- Adobe has a wide moat through high switching costs
- Recurring revenue and high margins are driving its profitability
- Its current valuation seems appealing given its growth prospects
When people think of photo editing, the first thing to come to most people’s mind is “Photoshop”. This isn’t too surprising, given that since 1990, when that program was first released, it has been the leader and industry standard for image editing software around the world. Its creator, Adobe (NASDAQ:ADBE) also pioneered the PDF format in 1993 and continues to be the leader in creative design and publishing software.
The company offers software for everything from photo and video editing, to PDF and e-signature functionality to Digital Asset Management (think photos and videos for platforms, etc) and Content Management Systems (think websites). As a result, it’s one of the largest and most diversified software companies in the world.
Additionally, it utilizes a Software-as-a-Service (SaaS) business model, which has produced very impressive financial results. However, unlike some other SaaS companies, it’s actually profitable and doesn’t trade at incredibly high multiples of sales. Let's have a look at the business model, its financials and today’s valuation.
The Adobe Business Model
Originally founded in 1982, Adobe specializes in the creation, publication and management of multiple forms of content, anything from graphics and photography, to illustration, animation, video, print, PDF’s and websites. Today, the company has 3 offerings: Creative, Document and Experience.
Source: Adobe 2020 Financial Analyst Meeting Slides
While the company originally operated using a license model, which involved large upfront fees and a time-consuming renewal process, it switched to a subscription model in 2012. And that was probably one of the best decisions in its entire history. Not only did it solve a pain point for customers being the high cost and painful renewal process by making it a cheaper and more streamlined service, it also made the company’s revenue more stable and predictable. On top of that, this model reduced the costs required to convince customers to renew their license and it allowed developers to release updates regularly, rather than at each new product release.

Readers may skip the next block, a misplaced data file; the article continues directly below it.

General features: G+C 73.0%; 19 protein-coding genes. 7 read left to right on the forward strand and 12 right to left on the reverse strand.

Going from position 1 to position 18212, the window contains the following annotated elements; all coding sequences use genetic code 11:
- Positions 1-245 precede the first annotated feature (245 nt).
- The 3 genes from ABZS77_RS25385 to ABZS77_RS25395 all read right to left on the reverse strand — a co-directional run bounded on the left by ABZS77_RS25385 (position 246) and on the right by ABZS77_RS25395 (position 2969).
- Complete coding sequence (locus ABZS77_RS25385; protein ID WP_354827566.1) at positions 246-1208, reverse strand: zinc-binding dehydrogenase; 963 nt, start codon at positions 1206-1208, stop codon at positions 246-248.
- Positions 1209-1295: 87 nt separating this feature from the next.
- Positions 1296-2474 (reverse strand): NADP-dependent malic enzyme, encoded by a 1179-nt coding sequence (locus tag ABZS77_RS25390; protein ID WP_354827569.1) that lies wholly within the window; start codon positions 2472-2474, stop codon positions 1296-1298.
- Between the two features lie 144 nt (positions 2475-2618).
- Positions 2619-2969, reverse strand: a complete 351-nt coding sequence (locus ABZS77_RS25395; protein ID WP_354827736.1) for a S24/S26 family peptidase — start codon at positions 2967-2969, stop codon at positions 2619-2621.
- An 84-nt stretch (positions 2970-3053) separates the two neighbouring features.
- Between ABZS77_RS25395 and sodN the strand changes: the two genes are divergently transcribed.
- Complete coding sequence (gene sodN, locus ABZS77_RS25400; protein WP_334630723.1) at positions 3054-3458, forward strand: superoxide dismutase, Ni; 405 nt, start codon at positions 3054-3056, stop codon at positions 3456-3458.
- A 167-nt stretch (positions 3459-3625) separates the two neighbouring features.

As for the software itself, Adobe’s vast ecosystem of services has built a competitive advantage through switching costs. Adobe’s 2020 analyst presentation showed that 93% of Adobe’s top 100 customers use more than 3 products within the Adobe Digital Experience suite (up from 67% in 2015). Once large customers become reliant and embedded in the Adobe software ecosystem, it becomes a huge and costly task for them to try and switch to a different provider. That probably explains why over 90% of the world’s creative professionals use Photoshop; it’s not only the industry standard for image editing but switching to a different provider is not worth the cost.
Source: Adobe 2020 Financial Analyst Meeting Slides
Whether it be image or video editing, securely signing and interacting with PDF’s, or managing a company's digital assets like websites, Adobe has built an ecosystem that once you’ve joined, it’s very hard and even unappealing to leave, especially given most users actually like the product. Notably, some of Adobe’s professional customers include NVIDIA, MasterCard, JPMorgan, and LinkedIn.
The company’s business model is enviable. It has a strong competitive advantage, especially in its Creative Cloud offering, because of its high switching costs and generates predictable revenue through its subscription model. As we’ll see below, this combination produces very strong financials.
The Economics Are Solid
SaaS business models generally have very favorable operating economics. You have a digital asset (the software) that can be sold in unlimited amounts often generating recurring income, while the cost of generating that revenue is typically very low, which leads to very high margins. Adobe is a perfect example.